By Trevor Christian
This upcoming fall semester, Stony Brook students will have exclusive access to a $37.5 million, 85,000 square foot gym. During a media event, university officials described it as a high-tech facility that would help to alleviate the space problems currently experienced by sports clubs, intramural leagues and the Wellness Center.
A group, including Associate Dean and Director of Student Life Dr. Susan DiMonda, gave student media and students advisers who had helped with the project one of the first previews offered of the Campus Recreation Center. Though the building was originally supposed to be complete last year, construction was delayed because of issues with soil testing. It was not in working shape yet, but enough was there to see where machines and equipment might go.
Mallory Rothstein, a freshman psychology major and member of the Recreation Center’s advisory board, had already applied for one of the 75 jobs the building will create at time of the tour.
“I’ve seen the floor plans in writing and now to actually see it live and physically — it’s just wonderful,” she said. “I can’t wait to start working out here.”
As of the tour, the walls were mostly there, but not finished, and the bare concrete floors are littered with debris. Other than construction materials, all of the rooms were empty. The stairways were sealed off or incomplete to the point that the only way to get from floor to floor in some cases was by using emergency exits.
But the new building’s most impressive features, which include two enormous open areas that stretch two and three stories high and an elevated tenth-of-a-mile track, were already formed, even if they are still without floors or padding. The Recreation Center’s other big draw, the high-tech workout gear which was previewed last November, has been bid for, but not yet purchased.
The cardio area will house some of the Recreation Center’s coolest new toys, including virtual reality bikes, a workout logging station and screens that will allow students to play content of their choosing while they work out.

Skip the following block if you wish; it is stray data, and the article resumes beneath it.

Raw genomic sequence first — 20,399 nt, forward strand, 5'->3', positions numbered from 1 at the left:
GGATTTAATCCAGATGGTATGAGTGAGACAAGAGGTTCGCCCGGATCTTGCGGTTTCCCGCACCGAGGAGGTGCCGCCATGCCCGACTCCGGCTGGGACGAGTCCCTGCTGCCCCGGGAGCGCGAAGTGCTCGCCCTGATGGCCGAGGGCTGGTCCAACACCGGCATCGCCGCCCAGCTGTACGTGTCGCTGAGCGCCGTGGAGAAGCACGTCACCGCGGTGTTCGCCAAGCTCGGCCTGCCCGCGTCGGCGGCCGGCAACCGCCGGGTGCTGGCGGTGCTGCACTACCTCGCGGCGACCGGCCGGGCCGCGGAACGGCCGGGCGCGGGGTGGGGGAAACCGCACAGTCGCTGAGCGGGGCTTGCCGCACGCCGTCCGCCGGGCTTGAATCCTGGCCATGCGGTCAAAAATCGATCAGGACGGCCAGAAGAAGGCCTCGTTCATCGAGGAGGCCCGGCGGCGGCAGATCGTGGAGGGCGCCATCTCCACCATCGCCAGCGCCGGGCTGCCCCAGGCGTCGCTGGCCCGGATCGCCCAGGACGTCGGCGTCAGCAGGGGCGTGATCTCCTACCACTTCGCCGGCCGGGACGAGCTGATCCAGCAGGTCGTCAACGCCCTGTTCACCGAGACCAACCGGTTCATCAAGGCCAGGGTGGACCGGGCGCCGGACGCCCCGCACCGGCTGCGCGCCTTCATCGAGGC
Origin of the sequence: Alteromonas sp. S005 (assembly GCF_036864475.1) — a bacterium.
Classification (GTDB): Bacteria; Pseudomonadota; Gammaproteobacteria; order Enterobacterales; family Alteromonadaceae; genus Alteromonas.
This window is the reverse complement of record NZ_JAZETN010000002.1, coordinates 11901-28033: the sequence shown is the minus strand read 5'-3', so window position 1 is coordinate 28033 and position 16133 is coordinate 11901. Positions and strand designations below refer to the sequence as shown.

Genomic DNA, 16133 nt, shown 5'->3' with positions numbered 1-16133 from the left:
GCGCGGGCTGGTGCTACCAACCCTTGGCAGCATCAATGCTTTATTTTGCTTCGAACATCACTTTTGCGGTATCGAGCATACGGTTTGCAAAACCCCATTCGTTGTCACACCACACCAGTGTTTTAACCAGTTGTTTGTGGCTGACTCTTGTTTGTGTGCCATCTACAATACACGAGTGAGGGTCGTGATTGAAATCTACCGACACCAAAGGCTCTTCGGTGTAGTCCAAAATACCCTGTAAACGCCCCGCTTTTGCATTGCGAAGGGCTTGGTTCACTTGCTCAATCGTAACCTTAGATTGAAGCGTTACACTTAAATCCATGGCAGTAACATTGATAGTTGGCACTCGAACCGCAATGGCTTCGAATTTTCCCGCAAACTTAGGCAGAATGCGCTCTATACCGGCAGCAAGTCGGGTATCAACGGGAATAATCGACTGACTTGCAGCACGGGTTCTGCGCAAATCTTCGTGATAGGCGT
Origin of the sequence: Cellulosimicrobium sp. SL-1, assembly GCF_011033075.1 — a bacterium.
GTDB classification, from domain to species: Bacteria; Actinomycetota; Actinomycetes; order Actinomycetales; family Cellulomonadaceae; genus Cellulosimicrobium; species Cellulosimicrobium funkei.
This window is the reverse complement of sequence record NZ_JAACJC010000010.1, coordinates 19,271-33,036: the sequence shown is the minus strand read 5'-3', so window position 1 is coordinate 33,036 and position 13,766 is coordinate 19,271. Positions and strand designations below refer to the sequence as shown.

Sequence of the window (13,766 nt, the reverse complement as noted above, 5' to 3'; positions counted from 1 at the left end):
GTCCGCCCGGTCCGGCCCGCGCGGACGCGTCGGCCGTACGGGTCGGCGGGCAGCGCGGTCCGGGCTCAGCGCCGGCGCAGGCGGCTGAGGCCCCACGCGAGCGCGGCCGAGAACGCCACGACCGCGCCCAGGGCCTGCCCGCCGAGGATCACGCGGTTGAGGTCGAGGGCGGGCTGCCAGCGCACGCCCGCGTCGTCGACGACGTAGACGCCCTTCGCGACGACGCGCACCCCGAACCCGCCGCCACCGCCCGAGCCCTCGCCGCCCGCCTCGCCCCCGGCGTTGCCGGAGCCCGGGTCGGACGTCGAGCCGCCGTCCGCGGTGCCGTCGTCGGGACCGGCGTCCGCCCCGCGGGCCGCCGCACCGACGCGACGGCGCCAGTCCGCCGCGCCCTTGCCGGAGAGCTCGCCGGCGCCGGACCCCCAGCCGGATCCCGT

“You can program a playlist on your home computer. You come in, put your code in and you’re all set to go,” said Marie Turchiano, the associate director of the Department of Campus Recreation.
“Hopefully it’ll attract some different patrons to a healthier lifestyle,” added her colleague Dean Bowen.
Access to the Recreation Center will be limited to current Stony Brook students with a university ID. Fitness classes, equipment rental, cardio and weights will be available inside — no further payment or swipes of the ID card needed.
Fitness classes, says Bowen, will be easier to join because there will be three studios now instead of one.
“They’ll be a little more climate controlled than some of the studios we have now, especially the spin studio where it could rain any second,” said Bowen of the new air-conditioned facility. He repeatedly told everyone on the tour how excited they should be.
Sports clubs and intramural leagues, which have had to compete for field space, will also benefit from the Recreation Center, says Turchiano. After her department, sports clubs will have first access to available space to practice in, though resolving space conflicts was not the purpose of adding the large team sports field.
“Hopefully we’re just going to grow in numbers and get more clubs,” said Turchiano.
Sports clubs will also gain storage lockers for their equipment and possibly a place to host a tournament.
“We will also allow them to leave it here over the summer,” said DiMonda. “We don’t really want them taking it home because it’s really USG [Undergraduate Student Government] property.”
The Recreation Center also houses a few progressive features, like a gender neutral changing room, a weight lifting area for only small weights and offices for wellness screenings, such as cholesterol checks, that were otherwise being held out in the open.
With the opening of the Recreational Center, the fate of the Wellness Center on the third floor of the Student Activities Center is in question. DiMonda says that the equipment will be sold off and that she hopes the area will still be available for club events and practices. That may be the case in the short term, but blueprints have already been drawn to fill the room with tenants from the Student Union, which will be closed for renovations starting in 2014.